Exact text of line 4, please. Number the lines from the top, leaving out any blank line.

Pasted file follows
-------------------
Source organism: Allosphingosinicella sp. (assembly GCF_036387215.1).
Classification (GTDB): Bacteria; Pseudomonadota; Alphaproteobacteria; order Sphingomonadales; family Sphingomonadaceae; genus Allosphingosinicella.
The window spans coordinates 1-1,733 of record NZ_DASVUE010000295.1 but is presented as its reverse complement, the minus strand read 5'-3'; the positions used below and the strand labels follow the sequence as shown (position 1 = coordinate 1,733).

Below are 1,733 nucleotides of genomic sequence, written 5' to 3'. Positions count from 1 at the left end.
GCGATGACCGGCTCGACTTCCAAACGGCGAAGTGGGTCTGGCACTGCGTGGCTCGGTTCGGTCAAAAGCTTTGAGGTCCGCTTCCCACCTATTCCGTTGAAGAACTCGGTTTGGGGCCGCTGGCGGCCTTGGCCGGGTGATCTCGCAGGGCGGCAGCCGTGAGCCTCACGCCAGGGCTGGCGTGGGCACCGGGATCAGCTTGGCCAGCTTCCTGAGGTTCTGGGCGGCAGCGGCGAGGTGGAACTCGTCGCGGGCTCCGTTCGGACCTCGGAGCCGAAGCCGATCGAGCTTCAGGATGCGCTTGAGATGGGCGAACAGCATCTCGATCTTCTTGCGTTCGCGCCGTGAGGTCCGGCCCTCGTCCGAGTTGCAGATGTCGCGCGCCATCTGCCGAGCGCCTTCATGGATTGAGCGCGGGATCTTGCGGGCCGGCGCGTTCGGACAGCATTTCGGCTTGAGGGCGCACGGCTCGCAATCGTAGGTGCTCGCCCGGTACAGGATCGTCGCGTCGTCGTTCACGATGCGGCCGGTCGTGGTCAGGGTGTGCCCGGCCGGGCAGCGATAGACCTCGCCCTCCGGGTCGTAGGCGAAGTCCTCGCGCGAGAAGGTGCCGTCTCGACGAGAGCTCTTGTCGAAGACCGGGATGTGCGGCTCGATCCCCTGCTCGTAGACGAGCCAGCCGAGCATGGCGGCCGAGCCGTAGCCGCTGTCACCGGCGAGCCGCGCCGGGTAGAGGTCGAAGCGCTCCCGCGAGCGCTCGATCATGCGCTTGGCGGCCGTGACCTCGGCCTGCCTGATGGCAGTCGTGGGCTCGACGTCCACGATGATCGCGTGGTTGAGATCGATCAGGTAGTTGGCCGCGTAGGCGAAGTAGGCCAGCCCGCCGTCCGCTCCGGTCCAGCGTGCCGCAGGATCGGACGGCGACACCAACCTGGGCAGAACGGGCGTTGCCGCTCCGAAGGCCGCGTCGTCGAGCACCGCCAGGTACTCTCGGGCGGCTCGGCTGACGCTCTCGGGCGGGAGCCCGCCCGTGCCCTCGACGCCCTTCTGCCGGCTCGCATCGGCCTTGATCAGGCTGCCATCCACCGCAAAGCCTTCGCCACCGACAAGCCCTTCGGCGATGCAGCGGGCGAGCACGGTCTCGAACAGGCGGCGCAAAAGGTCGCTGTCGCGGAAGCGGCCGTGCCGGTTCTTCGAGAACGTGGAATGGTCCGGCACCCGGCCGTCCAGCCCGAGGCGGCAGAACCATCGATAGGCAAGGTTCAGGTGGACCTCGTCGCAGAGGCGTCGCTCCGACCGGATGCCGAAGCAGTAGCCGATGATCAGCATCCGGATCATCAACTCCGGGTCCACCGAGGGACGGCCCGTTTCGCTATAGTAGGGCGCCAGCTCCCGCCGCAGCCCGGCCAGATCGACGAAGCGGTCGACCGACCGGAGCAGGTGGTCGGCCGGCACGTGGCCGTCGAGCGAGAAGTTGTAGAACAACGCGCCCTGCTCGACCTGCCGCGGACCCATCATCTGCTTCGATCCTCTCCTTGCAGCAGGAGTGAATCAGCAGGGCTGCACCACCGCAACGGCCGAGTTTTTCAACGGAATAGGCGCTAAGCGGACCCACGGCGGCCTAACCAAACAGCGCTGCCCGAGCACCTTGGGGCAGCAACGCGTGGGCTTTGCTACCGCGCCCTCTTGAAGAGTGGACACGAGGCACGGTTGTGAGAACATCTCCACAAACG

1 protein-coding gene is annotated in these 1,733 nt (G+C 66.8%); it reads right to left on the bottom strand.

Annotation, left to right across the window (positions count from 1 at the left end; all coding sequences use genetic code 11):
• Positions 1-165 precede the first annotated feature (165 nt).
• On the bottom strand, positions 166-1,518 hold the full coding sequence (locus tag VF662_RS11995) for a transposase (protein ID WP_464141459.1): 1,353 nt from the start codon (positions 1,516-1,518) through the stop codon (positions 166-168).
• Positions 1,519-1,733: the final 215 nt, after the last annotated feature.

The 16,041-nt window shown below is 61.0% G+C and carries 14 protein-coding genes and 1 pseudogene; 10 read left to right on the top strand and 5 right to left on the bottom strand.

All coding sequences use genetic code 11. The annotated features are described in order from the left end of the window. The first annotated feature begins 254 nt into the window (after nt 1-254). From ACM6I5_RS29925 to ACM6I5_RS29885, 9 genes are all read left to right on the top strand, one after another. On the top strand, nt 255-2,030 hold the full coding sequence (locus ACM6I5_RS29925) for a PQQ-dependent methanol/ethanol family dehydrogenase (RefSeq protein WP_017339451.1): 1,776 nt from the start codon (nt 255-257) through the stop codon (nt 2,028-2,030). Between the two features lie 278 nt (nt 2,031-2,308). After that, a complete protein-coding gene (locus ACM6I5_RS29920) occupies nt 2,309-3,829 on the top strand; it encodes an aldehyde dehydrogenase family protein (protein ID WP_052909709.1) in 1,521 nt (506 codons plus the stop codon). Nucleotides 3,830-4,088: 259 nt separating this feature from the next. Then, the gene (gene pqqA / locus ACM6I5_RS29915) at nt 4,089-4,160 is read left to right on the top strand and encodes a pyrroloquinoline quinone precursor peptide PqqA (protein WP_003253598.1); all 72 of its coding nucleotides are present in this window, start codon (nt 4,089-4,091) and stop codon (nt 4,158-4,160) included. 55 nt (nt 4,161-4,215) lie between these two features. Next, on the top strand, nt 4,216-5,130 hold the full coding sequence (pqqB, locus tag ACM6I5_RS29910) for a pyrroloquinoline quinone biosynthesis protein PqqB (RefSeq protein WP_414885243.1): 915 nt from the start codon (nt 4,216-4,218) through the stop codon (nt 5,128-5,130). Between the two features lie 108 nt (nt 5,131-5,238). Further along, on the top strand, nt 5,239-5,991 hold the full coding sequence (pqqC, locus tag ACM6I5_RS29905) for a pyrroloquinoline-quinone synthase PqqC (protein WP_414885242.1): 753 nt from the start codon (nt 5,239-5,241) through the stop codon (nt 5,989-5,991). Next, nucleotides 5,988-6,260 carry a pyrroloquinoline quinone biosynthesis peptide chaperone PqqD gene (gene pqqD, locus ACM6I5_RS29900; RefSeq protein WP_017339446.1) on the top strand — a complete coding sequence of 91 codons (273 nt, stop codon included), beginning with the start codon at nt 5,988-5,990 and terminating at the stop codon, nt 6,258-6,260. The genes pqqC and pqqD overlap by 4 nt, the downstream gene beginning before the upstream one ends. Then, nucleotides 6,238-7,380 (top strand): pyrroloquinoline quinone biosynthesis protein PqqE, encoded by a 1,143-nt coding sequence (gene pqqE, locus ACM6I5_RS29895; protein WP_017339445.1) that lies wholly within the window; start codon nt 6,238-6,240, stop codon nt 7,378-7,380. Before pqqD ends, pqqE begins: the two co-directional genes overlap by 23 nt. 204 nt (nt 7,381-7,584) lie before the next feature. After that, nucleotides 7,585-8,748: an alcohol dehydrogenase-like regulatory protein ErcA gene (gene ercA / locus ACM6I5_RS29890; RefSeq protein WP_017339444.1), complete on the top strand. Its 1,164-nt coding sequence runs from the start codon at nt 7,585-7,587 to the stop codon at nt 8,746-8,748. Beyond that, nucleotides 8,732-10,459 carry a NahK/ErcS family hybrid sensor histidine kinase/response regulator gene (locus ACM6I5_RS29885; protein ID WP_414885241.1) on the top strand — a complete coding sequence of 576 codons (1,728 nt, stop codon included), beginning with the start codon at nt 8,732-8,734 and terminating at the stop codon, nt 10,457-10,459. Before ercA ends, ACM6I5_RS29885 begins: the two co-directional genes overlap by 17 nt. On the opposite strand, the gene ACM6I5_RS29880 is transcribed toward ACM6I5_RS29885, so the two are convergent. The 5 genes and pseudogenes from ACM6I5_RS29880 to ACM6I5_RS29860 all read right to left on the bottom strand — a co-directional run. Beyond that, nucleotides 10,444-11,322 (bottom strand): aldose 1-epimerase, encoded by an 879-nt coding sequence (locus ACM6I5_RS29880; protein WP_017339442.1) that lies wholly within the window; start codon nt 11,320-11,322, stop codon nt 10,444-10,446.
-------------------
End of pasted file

Below are 1,733 nucleotides of genomic sequence, written 5' to 3'. Positions count from 1 at the left end.